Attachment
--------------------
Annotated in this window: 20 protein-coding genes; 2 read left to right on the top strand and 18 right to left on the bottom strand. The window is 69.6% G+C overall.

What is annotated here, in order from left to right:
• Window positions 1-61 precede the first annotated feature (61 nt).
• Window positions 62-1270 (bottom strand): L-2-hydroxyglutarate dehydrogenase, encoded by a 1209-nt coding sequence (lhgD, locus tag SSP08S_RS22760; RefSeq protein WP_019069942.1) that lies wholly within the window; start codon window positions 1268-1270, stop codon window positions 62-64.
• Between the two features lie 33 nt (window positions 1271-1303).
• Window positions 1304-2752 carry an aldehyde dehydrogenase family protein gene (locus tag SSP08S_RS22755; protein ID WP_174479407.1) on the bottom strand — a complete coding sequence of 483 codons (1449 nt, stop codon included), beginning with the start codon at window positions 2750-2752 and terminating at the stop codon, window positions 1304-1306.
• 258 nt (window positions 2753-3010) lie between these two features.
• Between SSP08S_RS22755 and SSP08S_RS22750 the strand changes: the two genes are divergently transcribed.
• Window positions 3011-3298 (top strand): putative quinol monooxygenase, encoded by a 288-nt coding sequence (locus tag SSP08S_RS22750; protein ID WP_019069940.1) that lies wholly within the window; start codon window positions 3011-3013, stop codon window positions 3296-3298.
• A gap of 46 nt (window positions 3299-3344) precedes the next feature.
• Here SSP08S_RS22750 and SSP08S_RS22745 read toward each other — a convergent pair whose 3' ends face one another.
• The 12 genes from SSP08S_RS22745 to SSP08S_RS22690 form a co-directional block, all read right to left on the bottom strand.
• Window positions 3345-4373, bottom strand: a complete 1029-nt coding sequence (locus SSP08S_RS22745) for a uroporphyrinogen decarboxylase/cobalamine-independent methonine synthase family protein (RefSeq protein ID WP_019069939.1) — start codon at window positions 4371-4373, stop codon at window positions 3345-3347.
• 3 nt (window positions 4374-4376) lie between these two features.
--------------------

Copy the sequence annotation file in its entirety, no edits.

Annotated in this window: 20 protein-coding genes; 2 read left to right on the top strand and 18 right to left on the bottom strand. The window is 69.6% G+C overall.

What is annotated here, in order from left to right:
• Window positions 1-61 precede the first annotated feature (61 nt).
• Window positions 62-1270 (bottom strand): L-2-hydroxyglutarate dehydrogenase, encoded by a 1209-nt coding sequence (lhgD, locus tag SSP08S_RS22760; RefSeq protein WP_019069942.1) that lies wholly within the window; start codon window positions 1268-1270, stop codon window positions 62-64.
• Between the two features lie 33 nt (window positions 1271-1303).
• Window positions 1304-2752 carry an aldehyde dehydrogenase family protein gene (locus tag SSP08S_RS22755; protein ID WP_174479407.1) on the bottom strand — a complete coding sequence of 483 codons (1449 nt, stop codon included), beginning with the start codon at window positions 2750-2752 and terminating at the stop codon, window positions 1304-1306.
• 258 nt (window positions 2753-3010) lie between these two features.
• Between SSP08S_RS22755 and SSP08S_RS22750 the strand changes: the two genes are divergently transcribed.
• Window positions 3011-3298 (top strand): putative quinol monooxygenase, encoded by a 288-nt coding sequence (locus tag SSP08S_RS22750; protein ID WP_019069940.1) that lies wholly within the window; start codon window positions 3011-3013, stop codon window positions 3296-3298.
• A gap of 46 nt (window positions 3299-3344) precedes the next feature.
• Here SSP08S_RS22750 and SSP08S_RS22745 read toward each other — a convergent pair whose 3' ends face one another.
• The 12 genes from SSP08S_RS22745 to SSP08S_RS22690 form a co-directional block, all read right to left on the bottom strand.
• Window positions 3345-4373, bottom strand: a complete 1029-nt coding sequence (locus SSP08S_RS22745) for a uroporphyrinogen decarboxylase/cobalamine-independent methonine synthase family protein (RefSeq protein ID WP_019069939.1) — start codon at window positions 4371-4373, stop codon at window positions 3345-3347.
• 3 nt (window positions 4374-4376) lie between these two features.